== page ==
In both of her acceptance speeches, self-deprecation (Did I really earn this or did I just wear y’all down?) and a sprinkling of playful wit (Meryl – you know what I think of you… and you’re such a good kisser) helped her stay true to her brand and only increased her likeability. She also linked her film’s themes of family and motherhood with her own personal messages of gratitude for her loved ones, all while consistently conveying a down-to-earth sense of humor. Should Sandra win for Gravity this weekend, we’re confident she will show us that engaging balance of accessibility and sincerity that will keep us rooting for her as awards season rolls on.

Now, continuing on the topic of likeable ladies, let’s look to the younger generation. Jennifer Lawrence tripped her way up the stairs and into America’s (and apparently, film critics’) hearts at last year’s Oscars. Since then, the J.Law brand has only grown stronger. Known for her easy attitude and rather blunt brand voice, Lawrence refreshingly tells it like it is with an approachability that wins over audiences.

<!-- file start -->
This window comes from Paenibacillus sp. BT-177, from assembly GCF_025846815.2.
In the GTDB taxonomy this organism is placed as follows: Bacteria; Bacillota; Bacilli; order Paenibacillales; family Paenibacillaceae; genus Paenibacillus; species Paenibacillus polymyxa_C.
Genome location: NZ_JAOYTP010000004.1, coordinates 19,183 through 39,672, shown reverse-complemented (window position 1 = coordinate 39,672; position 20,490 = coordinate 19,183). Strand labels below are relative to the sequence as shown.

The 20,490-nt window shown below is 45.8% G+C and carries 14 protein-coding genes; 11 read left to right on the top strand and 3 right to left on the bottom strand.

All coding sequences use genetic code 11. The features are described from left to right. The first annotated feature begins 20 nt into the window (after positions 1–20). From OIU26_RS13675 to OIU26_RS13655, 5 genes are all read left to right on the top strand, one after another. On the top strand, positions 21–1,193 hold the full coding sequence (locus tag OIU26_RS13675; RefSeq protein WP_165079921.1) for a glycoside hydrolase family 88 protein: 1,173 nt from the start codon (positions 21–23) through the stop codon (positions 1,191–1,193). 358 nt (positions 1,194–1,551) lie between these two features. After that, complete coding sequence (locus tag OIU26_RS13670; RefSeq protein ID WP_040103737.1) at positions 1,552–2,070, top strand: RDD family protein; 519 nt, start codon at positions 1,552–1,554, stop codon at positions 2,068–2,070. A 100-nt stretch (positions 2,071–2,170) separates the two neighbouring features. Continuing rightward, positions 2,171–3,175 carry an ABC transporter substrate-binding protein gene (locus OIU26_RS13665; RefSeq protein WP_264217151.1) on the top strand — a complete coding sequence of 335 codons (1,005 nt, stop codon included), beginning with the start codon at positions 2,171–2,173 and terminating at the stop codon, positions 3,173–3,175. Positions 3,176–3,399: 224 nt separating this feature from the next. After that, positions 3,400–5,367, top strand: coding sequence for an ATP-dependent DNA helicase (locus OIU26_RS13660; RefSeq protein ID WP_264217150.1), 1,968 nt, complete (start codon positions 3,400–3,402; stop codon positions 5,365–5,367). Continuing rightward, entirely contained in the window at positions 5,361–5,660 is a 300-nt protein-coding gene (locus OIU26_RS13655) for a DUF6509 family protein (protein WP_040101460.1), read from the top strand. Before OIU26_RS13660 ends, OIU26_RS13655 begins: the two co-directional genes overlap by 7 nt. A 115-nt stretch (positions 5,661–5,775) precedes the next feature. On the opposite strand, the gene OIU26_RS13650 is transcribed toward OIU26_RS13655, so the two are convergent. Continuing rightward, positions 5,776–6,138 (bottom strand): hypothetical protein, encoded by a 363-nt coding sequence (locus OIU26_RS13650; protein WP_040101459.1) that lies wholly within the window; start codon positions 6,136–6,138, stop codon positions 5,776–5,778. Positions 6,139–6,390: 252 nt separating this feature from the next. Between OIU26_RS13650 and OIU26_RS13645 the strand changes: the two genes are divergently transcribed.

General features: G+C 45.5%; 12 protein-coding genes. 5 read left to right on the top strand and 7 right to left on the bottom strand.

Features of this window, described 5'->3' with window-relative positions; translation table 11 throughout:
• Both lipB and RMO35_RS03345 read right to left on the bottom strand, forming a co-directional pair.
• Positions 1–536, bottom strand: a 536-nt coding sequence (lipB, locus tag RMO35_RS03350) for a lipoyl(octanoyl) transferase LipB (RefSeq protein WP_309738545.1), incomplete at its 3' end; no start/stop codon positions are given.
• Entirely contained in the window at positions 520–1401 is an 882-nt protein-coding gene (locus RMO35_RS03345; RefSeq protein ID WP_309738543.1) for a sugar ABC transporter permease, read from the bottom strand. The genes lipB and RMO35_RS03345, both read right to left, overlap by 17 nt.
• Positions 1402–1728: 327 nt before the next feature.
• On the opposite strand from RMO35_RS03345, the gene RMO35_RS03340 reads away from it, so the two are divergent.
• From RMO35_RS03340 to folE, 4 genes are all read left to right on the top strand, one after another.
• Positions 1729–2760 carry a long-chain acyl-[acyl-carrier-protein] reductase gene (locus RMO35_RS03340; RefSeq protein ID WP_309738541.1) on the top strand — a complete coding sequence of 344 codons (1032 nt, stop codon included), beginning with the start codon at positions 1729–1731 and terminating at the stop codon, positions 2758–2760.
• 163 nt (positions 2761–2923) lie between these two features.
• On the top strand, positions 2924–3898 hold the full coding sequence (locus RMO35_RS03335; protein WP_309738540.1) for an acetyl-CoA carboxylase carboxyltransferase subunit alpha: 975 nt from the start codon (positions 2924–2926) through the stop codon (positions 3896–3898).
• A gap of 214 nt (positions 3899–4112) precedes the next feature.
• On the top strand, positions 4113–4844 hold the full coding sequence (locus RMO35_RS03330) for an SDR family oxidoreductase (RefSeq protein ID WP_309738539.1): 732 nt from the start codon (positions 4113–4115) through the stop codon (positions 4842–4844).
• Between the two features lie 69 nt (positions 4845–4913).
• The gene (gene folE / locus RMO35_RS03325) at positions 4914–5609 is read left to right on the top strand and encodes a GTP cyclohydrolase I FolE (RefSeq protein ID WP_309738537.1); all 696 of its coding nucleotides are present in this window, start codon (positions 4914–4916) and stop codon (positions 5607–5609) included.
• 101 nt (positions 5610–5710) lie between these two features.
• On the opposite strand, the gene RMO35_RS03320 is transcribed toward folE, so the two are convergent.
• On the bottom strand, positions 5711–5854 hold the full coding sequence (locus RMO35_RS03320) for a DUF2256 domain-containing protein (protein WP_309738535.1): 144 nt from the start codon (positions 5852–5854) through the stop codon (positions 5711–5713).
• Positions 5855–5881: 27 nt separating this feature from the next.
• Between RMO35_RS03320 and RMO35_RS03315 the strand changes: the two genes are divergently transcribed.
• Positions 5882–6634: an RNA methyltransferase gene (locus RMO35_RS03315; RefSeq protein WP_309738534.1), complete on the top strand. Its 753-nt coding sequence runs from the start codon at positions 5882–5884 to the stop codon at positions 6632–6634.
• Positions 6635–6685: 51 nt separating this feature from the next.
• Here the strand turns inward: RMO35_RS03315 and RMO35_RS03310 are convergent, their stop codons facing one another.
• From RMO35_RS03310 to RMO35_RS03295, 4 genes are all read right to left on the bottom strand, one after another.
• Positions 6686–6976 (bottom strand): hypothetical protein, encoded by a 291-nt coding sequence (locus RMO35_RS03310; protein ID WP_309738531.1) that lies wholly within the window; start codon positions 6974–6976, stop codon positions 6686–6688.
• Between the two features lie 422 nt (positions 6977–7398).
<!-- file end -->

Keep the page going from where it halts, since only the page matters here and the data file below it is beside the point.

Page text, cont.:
But, Jennifer also demonstrated a bold confidence that set her apart when she opened her Golden Globes speech with “What does it say? I beat Meryl?” Like Sandra, Jennifer also balanced self-deprecation (Harvey – thank you for killing whoever you had to kill to get me up here today) with authentic and personal expressions of gratitude to the people that helped her get on that stage.

Her acceptance speech at last year’s Oscars was heartfelt, but not quite as humorous as at the Golden Globes, which makes sense given the more formal atmosphere and the fact that she had just taken a rather embarrassing tumble. If she wins a Golden Globe for her supporting role in American Hustle this weekend, we predict she’ll maintain her sincerity but sprinkle in a little more sass.